Anyways. It made me think that the PDB is a good premise for a game. A serious game. A potentially dark game. But one that I think illustrates a fascinating and important aspect of presidential life. I've always been fascinated with games that can teach as well as entertain. The basic premise is as follows.
You have three entities:
- The President - One player.
- The CIA - One player/a small team of players (1-3)
- The Terrorists - A small team of players (2-4)
Every round is one day. Using cards that dictate actions and/or open movement choices, the Terrorist team, representing cells and operatives, move around the map in secret and execute their operations. All of them know their final target, but how they get there to pull it off is up to them. They cannot communicate. This is similar to a game such as Werewolf, where the wolves know who each other are, but after that cannot discuss how they'll fool the villagers.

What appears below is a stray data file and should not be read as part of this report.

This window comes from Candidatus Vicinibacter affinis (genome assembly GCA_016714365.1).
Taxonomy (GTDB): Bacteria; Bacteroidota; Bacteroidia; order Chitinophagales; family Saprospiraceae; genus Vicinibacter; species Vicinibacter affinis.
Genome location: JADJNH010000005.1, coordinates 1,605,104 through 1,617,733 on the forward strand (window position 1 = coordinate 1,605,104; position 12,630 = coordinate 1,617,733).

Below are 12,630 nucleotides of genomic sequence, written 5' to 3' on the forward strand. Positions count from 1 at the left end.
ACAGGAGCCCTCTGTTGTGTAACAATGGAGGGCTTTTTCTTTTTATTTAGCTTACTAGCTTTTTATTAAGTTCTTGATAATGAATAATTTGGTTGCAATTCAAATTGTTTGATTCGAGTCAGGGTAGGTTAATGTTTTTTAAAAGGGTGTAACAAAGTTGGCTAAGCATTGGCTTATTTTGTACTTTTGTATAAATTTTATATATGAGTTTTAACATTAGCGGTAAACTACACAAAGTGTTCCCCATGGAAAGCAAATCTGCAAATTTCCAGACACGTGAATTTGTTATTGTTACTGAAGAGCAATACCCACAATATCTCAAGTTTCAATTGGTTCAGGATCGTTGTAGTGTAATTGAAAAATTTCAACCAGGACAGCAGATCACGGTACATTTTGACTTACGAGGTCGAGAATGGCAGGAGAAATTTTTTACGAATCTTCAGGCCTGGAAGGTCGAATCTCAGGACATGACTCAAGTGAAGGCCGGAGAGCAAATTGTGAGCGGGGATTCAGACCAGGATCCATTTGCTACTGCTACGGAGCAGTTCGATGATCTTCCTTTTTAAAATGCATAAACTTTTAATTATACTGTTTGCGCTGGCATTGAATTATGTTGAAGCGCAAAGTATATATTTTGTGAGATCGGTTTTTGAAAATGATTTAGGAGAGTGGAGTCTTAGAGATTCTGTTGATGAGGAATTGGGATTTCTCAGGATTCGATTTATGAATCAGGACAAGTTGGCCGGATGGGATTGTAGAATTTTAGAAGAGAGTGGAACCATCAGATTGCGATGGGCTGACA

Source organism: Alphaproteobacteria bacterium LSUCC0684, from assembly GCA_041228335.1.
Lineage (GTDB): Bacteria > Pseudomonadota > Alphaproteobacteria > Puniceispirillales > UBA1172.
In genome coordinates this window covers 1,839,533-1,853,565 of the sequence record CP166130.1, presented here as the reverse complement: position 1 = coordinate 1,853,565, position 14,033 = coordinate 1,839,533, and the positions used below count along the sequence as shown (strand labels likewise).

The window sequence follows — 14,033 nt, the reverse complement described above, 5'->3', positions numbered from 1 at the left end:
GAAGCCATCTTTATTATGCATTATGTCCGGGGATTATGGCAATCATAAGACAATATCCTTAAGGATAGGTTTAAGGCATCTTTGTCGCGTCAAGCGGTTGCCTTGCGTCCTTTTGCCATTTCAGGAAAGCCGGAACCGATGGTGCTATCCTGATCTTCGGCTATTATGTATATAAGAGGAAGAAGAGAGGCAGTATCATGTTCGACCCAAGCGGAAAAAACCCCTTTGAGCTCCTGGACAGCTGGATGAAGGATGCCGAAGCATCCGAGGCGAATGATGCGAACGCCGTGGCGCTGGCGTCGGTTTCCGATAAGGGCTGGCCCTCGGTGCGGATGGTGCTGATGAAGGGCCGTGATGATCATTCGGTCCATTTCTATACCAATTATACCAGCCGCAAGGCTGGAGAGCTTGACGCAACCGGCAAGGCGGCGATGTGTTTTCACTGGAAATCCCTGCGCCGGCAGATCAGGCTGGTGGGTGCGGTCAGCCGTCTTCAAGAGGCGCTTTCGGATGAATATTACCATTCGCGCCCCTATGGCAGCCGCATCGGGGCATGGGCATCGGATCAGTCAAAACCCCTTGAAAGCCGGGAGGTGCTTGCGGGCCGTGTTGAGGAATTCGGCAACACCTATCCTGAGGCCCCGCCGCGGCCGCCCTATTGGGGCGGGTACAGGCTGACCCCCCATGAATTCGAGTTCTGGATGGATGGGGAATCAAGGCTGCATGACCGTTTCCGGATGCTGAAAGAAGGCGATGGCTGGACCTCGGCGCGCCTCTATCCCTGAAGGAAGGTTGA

So, the Terrorists may have to perform an attack in Los Angeles. They have a hand of cards that let them travel, meet with assistants, or distract. They have to gather a subset of things, then gather in LA with all of them to succeed.
I said this was dark. It's meant to be a serious game, so hopefully your takeaway won't be that I'm "having fun with terrorism." I hope. Hopefully the abstraction of attack (and not something more precise) is sufficiently vague.
The CIA team is given cards and information from the Terrorists every day. They have to sort through it, discuss it, and ultimately choose a subset of it. Perhaps they all know one final truth that they have to convince others of. Ultimately, it's a deduction exercise. After they discuss the facts, they present a small subset of these to the President.